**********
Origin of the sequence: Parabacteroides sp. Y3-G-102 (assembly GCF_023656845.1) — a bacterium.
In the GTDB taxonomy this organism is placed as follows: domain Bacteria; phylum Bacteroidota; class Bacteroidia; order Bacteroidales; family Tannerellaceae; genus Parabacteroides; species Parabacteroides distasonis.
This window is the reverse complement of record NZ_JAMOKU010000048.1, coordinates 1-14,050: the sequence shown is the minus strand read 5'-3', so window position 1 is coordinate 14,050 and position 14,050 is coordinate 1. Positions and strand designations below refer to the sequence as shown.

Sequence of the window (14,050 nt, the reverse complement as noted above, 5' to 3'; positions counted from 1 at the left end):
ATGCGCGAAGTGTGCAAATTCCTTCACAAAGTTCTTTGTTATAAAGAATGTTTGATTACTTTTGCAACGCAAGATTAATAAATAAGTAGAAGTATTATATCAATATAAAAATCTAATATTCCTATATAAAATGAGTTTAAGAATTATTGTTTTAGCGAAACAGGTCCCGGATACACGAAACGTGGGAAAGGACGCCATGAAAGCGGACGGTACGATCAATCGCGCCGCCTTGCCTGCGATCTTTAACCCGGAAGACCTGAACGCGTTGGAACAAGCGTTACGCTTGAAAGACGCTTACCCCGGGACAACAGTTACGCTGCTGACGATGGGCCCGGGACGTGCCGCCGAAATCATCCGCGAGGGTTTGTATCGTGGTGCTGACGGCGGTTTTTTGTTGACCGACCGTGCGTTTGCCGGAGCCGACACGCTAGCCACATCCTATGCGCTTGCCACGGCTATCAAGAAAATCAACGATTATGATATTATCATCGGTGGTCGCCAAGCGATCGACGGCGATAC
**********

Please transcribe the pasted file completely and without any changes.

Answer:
Origin of the sequence: Parabacteroides sp. Y3-G-102 (assembly GCF_023656845.1) — a bacterium.
In the GTDB taxonomy this organism is placed as follows: domain Bacteria; phylum Bacteroidota; class Bacteroidia; order Bacteroidales; family Tannerellaceae; genus Parabacteroides; species Parabacteroides distasonis.
This window is the reverse complement of record NZ_JAMOKU010000048.1, coordinates 1-14,050: the sequence shown is the minus strand read 5'-3', so window position 1 is coordinate 14,050 and position 14,050 is coordinate 1. Positions and strand designations below refer to the sequence as shown.

Sequence of the window (14,050 nt, the reverse complement as noted above, 5' to 3'; positions counted from 1 at the left end):
ATGCGCGAAGTGTGCAAATTCCTTCACAAAGTTCTTTGTTATAAAGAATGTTTGATTACTTTTGCAACGCAAGATTAATAAATAAGTAGAAGTATTATATCAATATAAAAATCTAATATTCCTATATAAAATGAGTTTAAGAATTATTGTTTTAGCGAAACAGGTCCCGGATACACGAAACGTGGGAAAGGACGCCATGAAAGCGGACGGTACGATCAATCGCGCCGCCTTGCCTGCGATCTTTAACCCGGAAGACCTGAACGCGTTGGAACAAGCGTTACGCTTGAAAGACGCTTACCCCGGGACAACAGTTACGCTGCTGACGATGGGCCCGGGACGTGCCGCCGAAATCATCCGCGAGGGTTTGTATCGTGGTGCTGACGGCGGTTTTTTGTTGACCGACCGTGCGTTTGCCGGAGCCGACACGCTAGCCACATCCTATGCGCTTGCCACGGCTATCAAGAAAATCAACGATTATGATATTATCATCGGTGGTCGCCAAGCGATCGACGGCGATAC